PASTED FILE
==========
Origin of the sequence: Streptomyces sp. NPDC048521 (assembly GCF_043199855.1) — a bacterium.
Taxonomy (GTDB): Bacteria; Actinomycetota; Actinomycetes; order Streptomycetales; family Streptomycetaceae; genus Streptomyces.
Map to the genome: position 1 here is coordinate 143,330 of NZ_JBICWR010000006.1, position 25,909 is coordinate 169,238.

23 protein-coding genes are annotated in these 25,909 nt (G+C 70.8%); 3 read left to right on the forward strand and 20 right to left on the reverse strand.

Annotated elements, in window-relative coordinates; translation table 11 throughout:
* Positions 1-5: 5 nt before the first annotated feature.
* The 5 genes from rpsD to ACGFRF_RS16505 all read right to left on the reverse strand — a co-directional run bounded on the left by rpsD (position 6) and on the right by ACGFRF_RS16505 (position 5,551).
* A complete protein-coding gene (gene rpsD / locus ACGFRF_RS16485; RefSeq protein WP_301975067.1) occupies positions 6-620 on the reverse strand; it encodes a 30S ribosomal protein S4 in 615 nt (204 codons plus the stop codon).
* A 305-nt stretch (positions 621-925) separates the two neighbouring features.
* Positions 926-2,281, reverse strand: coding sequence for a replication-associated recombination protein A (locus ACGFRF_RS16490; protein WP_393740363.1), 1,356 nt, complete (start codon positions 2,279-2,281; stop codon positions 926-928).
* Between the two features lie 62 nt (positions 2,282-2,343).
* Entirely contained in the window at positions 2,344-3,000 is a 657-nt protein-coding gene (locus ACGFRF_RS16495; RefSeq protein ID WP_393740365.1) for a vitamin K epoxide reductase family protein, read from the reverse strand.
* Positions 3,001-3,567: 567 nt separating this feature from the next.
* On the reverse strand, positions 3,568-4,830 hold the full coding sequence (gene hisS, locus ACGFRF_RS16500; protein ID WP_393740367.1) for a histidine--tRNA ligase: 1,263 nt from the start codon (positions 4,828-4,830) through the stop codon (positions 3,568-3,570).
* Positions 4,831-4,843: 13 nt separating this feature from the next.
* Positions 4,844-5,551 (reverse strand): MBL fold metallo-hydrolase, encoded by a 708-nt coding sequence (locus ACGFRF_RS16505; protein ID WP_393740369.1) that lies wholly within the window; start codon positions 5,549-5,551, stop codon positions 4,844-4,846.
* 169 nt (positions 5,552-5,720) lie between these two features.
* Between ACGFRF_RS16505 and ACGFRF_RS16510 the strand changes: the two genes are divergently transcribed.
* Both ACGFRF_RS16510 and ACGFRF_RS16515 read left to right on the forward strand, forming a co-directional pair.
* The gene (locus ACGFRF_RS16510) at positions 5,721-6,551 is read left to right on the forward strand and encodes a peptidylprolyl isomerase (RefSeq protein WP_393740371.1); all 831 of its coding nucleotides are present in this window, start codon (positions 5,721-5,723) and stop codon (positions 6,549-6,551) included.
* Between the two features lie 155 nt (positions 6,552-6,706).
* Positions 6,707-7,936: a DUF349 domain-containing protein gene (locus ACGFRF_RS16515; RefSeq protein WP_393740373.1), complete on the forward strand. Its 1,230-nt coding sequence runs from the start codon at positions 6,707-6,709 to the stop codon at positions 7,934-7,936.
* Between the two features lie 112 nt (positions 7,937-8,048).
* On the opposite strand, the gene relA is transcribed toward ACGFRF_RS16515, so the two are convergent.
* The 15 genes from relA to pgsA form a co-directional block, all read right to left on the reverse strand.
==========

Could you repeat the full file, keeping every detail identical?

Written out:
Origin of the sequence: Streptomyces sp. NPDC048521 (assembly GCF_043199855.1) — a bacterium.
Taxonomy (GTDB): Bacteria; Actinomycetota; Actinomycetes; order Streptomycetales; family Streptomycetaceae; genus Streptomyces.
Map to the genome: position 1 here is coordinate 143,330 of NZ_JBICWR010000006.1, position 25,909 is coordinate 169,238.

23 protein-coding genes are annotated in these 25,909 nt (G+C 70.8%); 3 read left to right on the forward strand and 20 right to left on the reverse strand.

Annotated elements, in window-relative coordinates; translation table 11 throughout:
* Positions 1-5: 5 nt before the first annotated feature.
* The 5 genes from rpsD to ACGFRF_RS16505 all read right to left on the reverse strand — a co-directional run bounded on the left by rpsD (position 6) and on the right by ACGFRF_RS16505 (position 5,551).
* A complete protein-coding gene (gene rpsD / locus ACGFRF_RS16485; RefSeq protein WP_301975067.1) occupies positions 6-620 on the reverse strand; it encodes a 30S ribosomal protein S4 in 615 nt (204 codons plus the stop codon).
* A 305-nt stretch (positions 621-925) separates the two neighbouring features.
* Positions 926-2,281, reverse strand: coding sequence for a replication-associated recombination protein A (locus ACGFRF_RS16490; protein WP_393740363.1), 1,356 nt, complete (start codon positions 2,279-2,281; stop codon positions 926-928).
* Between the two features lie 62 nt (positions 2,282-2,343).
* Entirely contained in the window at positions 2,344-3,000 is a 657-nt protein-coding gene (locus ACGFRF_RS16495; RefSeq protein ID WP_393740365.1) for a vitamin K epoxide reductase family protein, read from the reverse strand.
* Positions 3,001-3,567: 567 nt separating this feature from the next.
* On the reverse strand, positions 3,568-4,830 hold the full coding sequence (gene hisS, locus ACGFRF_RS16500; protein ID WP_393740367.1) for a histidine--tRNA ligase: 1,263 nt from the start codon (positions 4,828-4,830) through the stop codon (positions 3,568-3,570).
* Positions 4,831-4,843: 13 nt separating this feature from the next.
* Positions 4,844-5,551 (reverse strand): MBL fold metallo-hydrolase, encoded by a 708-nt coding sequence (locus ACGFRF_RS16505; protein ID WP_393740369.1) that lies wholly within the window; start codon positions 5,549-5,551, stop codon positions 4,844-4,846.
* 169 nt (positions 5,552-5,720) lie between these two features.
* Between ACGFRF_RS16505 and ACGFRF_RS16510 the strand changes: the two genes are divergently transcribed.
* Both ACGFRF_RS16510 and ACGFRF_RS16515 read left to right on the forward strand, forming a co-directional pair.
* The gene (locus ACGFRF_RS16510) at positions 5,721-6,551 is read left to right on the forward strand and encodes a peptidylprolyl isomerase (RefSeq protein WP_393740371.1); all 831 of its coding nucleotides are present in this window, start codon (positions 5,721-5,723) and stop codon (positions 6,549-6,551) included.
* Between the two features lie 155 nt (positions 6,552-6,706).
* Positions 6,707-7,936: a DUF349 domain-containing protein gene (locus ACGFRF_RS16515; RefSeq protein WP_393740373.1), complete on the forward strand. Its 1,230-nt coding sequence runs from the start codon at positions 6,707-6,709 to the stop codon at positions 7,934-7,936.
* Between the two features lie 112 nt (positions 7,937-8,048).
* On the opposite strand, the gene relA is transcribed toward ACGFRF_RS16515, so the two are convergent.
* The 15 genes from relA to pgsA form a co-directional block, all read right to left on the reverse strand.